Bruny Island Highlights

2 02 2013

A week on Bruny Island was too short.  Most spend only a few days, but I like to take things slowly, have relax days, chore days and explore days.  We caught up on some washing, got some school books out on the rainy days and did some touristy exploring.

The berry farm was a lovely treat with berry ice-cream, cakes and coffee.  Bruny chocolate shop was another treat with Bruny fudge.   We also had three “tours” with National Parks which were all awesome, of course the penguins being the absolute highlight.

The fairy penguins arrive at The Neck rookery area around 10pm.  We arrived there at 9pm for a talk and watched the Sheerwaters crash land and find their burrows.  A few penguin chicks come out a little early waiting for their feed and then around 10pm you see a dark mass forming down on the beach.  When there is quite a crowd of penguins they waddle up together to the grass and find their own chicks awaiting their feed for the evening.  After the first landing of penguins most of the crowd of tourists left, we stayed on for the second group and got a much better look at the penguins arriving and witnessed some chicks getting their feed and even got quite close to two chicks still waiting.  It was well worth the late night.  We were hoping to see a quoll on the drive back but had to be content with many wallabies, possums and a brown bandicoot.

After our longer walk and Dan refusing to ever do another one we managed to drag him on a shorter, easier walk to grassy point.  It was a pleasant stroll but does put doubt in our mind to be able to take our four year old on anything longer – maybe with a little more encouragement and loads of distracting conversation we could maybe try again with him.

Camping on Bruny was an unknown before we got there.  We weren’t quite sure of fees and what was on offer.  We had conflicting information with our Camps book and other travellers advice.  Now I can say that The Neck, Cloudy Bay and the Jetty Campgrounds are all managed by National Parks and are $15 per night for a family – which I find OK considering they upkeep the grounds, clean the pit loos, upkeep the walks, offer educational tours plus much more.  We chose Cloudy Bay which we accessed by the beach and found it very spacious, quiet and met some lovely people.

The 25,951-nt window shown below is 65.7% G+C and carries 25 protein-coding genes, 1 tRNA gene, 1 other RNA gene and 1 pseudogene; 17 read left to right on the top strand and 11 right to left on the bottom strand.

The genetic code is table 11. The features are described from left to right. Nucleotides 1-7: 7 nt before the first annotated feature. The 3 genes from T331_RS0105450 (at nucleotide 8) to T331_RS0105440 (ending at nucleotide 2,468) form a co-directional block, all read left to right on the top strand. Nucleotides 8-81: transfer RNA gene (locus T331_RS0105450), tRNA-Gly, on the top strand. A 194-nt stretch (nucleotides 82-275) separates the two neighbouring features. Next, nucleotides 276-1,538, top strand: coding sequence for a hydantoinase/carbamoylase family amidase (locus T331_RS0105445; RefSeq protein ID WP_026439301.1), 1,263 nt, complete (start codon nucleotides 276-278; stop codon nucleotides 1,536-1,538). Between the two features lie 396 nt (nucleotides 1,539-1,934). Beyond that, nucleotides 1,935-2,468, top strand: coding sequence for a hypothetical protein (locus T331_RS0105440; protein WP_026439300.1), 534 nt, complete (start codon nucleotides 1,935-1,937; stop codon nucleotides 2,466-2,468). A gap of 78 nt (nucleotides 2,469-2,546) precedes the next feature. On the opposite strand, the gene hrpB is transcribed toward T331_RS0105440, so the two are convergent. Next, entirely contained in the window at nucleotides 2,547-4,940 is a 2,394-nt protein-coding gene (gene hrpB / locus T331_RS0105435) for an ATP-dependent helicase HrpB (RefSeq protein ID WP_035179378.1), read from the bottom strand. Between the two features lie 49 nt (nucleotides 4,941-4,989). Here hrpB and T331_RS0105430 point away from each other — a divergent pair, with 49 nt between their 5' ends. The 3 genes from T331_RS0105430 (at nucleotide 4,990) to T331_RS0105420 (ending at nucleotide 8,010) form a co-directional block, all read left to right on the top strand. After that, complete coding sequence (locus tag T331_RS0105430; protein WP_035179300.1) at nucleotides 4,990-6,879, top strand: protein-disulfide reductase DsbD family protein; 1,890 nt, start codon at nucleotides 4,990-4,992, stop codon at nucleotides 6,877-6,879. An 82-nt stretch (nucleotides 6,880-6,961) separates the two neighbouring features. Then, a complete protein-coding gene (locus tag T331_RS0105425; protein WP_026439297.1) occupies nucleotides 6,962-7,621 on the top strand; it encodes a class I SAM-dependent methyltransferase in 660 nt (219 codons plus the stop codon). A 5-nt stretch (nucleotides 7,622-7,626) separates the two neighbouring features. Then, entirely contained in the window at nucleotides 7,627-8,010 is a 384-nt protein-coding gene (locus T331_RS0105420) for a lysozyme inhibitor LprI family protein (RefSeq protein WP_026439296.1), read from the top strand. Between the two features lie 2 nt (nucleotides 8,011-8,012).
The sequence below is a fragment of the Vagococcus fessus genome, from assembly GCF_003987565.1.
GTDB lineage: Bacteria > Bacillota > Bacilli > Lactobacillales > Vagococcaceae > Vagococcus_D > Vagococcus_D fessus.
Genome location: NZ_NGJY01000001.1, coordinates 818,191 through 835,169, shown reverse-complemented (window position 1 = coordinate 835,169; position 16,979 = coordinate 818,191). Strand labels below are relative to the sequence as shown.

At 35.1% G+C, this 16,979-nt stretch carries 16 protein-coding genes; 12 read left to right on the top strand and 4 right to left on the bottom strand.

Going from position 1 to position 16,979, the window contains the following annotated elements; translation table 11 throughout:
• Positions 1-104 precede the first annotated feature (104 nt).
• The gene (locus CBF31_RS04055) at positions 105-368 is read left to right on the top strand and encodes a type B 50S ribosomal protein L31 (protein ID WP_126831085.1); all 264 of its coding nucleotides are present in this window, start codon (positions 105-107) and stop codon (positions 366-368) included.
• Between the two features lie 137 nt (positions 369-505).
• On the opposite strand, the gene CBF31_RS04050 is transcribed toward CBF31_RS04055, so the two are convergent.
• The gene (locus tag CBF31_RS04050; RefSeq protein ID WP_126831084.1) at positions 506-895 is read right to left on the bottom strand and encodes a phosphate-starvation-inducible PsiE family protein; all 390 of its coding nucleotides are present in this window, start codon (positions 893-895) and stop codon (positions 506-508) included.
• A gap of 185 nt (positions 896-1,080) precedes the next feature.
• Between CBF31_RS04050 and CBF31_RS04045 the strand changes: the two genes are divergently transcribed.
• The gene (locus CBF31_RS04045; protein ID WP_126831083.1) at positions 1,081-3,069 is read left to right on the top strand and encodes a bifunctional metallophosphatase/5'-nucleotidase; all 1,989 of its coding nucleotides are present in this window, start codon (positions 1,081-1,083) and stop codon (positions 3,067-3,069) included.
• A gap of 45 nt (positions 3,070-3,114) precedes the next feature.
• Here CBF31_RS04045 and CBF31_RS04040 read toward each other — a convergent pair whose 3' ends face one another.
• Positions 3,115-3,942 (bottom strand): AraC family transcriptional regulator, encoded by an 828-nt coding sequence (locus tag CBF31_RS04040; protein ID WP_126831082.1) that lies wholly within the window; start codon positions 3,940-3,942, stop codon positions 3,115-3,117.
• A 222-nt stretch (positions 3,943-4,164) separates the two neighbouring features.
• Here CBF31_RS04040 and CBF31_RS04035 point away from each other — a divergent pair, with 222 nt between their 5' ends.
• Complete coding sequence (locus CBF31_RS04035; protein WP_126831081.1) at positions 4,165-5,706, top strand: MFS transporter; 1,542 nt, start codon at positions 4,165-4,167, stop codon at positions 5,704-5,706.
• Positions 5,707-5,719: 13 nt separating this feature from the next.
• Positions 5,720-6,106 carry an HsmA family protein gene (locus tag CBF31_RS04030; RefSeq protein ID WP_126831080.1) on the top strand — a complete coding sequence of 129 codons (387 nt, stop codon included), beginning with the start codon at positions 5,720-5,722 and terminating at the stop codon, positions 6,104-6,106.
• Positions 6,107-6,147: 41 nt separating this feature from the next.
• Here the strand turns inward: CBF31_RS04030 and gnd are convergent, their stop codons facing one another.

Bruny’s beaches, cliff faces, wildlife are all amazing and well worth the trip over ($60 return ferry trip if towing a trailer).  A tip though, is bring all our supplies with you.  2Lts of milk cost us $5 and a loaf of stale bread $4.80! Oh and it was pretty funny that the park ranger was from the Central Coast and the local policeman was from Galston (all close to our home towns).

Cooking with Dad

Cooking with Dad

On the hunt for the best shell

On the hunt for the best shell

Cloudy Bay

Cloudy Bay

Marshmallows!

Marshmallows!

Matthew loved driving past this donkey most days.

Matthew loved driving past this donkey most days.

Penguin chicks waiting their feed.  The light had to be red to not upset the little fellas

Penguin chicks waiting their feed. The light had to be red to not upset the little fellas

Enjoying the view at Grassy Point

Enjoying the view at Grassy Point

The view at Grassy Point and Dan made it with a smile!

The view at Grassy Point and Dan made it with a smile!

Bruny Lighthouse

Bruny Lighthouse

Another little Mountain Dragon

Another little Mountain Dragon

Pure delight in getting to hold the mountain dragon

Pure delight in getting to hold the mountain dragon

Saying goodbye to our bay

Saying goodbye to our bay

The double decker ferry to Bruny

The double decker ferry to Bruny

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One response

4 02 2013
MrsBoardwell

Marshmallows over the fire – can’t beat it! Place looks amazing, you must have had a ball ^_^

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